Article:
I had 1.1 glasses of something alcoholic. And I woke up at 12.30 the next day. Always been a bit of a lightweight in this sense. Still, in my favour, I think it’s also because these things (and the build-up to them) are peculiarly tiring.
And now it’s all over.
Still, we had some lovely readings from Unthology 3 to start the night. Debz Hobbs-Wyatt read from Theory of Circles and AJ Ashworth read from Monolith. I noticed AJ wrote ‘Beware the Monolith!’ in her copies when people came to get the book signed and I thought – I need one of those. I think I wrote something lame like, enjoy the book, a lot. So sorry.
My Uncle Michael suggested I think about changing my name. Just a thought, he says. Sarah-Jane Dobbs. Which is my twitter account, but that’s because some other Sarah Dobbs (how dare she) who likes werewolves got there first.
I suppose it does feel peculiar that it’s all done and dusted. But there’s now the next book to focus on, and the one after that and so on…
I hope it’s the start of something. And thank everyone who’s supported it so far.
A nice little adjunct, is that the next day, Killing Daniel was out of stock on Amazon. It’s a temporary phenomenon, but if you would like a signed copy of the book before Christmas, I now have 6 left. Click here to buy or send a paypal payment for £12.99 to email@example.com.
You can get an unsigned one from the publisher for a tenner. Free p&p. Email firstname.lastname@example.org to order.
Below be photos, to prove (to myself) that I’m not making it all up.
Thanks so much everyone! And now, onwards… back to slouchy pants, back to tapping away at odd hours of the morning. Can’t wait 🙂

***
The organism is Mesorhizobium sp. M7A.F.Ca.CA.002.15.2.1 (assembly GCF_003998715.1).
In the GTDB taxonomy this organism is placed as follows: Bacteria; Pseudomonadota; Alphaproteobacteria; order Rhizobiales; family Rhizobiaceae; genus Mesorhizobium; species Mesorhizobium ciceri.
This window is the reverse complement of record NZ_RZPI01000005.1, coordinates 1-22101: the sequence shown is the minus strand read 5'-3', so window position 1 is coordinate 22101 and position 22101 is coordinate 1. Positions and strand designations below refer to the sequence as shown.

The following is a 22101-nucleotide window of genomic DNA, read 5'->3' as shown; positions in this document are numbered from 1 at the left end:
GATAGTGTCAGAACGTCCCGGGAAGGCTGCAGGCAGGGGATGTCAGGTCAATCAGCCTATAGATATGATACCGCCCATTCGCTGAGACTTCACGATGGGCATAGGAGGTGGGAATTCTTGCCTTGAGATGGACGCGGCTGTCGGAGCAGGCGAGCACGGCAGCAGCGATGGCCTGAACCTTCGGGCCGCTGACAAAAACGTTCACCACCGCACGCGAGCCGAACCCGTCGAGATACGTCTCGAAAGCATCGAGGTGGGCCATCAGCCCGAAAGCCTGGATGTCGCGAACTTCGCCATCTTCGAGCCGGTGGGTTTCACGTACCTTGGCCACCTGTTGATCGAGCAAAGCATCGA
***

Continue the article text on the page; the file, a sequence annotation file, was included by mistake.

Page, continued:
When I get any time, ever, to think clearly, I suppose things are … that word? When things connect naturally? Not serendipitous. Synchronicity. If that’s the spelling
My uni was Salford and the launch for Killing Daniel is in Salford. Unthank published this novel and they also published an extract from the would-be second novel that I always wanted to be the second novel years ago. It’s in Unthology 1 and was begun in 2010 in a tiny flat in the duff side of Walkden, oft-drug-raided (not mine) joyful little place.
And then, The Lemonade Girl started from a short story (Ghost in the Mechanic) that was broadcast on BBC7 in 2007. That story was written after finishing at Salford in 2005, redrafted on my MA at Lancaster in 2006, which made me think, hey I could do a PhD. Which was Killing Daniel.
Many of the people I met along the way will be at the launch on Thursday. Rodge Glass organised a really fun event at Edge Hill recently, where David Vann came to speak. Hearing how long novels languish in drawers, little paper hands drawn delicately over their cover-sheets in an anguished manner, is bloody useful. How things often look like a straight line to readers, but are often anything but.
So I think much more strongly now that this ‘second’ novel will be the second, even though there have been about three contenders since. A little sample lies beneath.
(If you’d like to come to the KD launch. Details here)
She looks around. This is the place.
The clientele are a who’s who of hicks. Guts resting on spade-wide thighs. Thighs on candy-apple red seats. Plastic getting hot, cooking up their unwashed jeans. Feet stupid and sweating in dumb, dull boots. Bear paw hands. The women that mirror them in the booths. Cheeks bloated and eyes getting obliterated in fat and age and sourness. Fat put there by their menfolk, or their own sad-sack lack of life.
Review: ‘Killing Daniel’ by Sarah Dobbs.
The form (but not the quality) of ‘Killing Daniel’ is what I would describe as a “train crash”. The story starts with two disparate characters, living in the same time, but separated by gulfs of distance and society. These characters are an English woman called Fleur and a Japanese woman called Chinatsu. Having met in adolescence, they think about one another and look forward to a nebulous idea of reunion. The plot advances in opposing directions, one starting in Salford and the other in Japan.
The characterisation of both Fleur and Chinatsu is detailed and fascinating. This is a profoundly female book.
By William Thirsk-Gaskill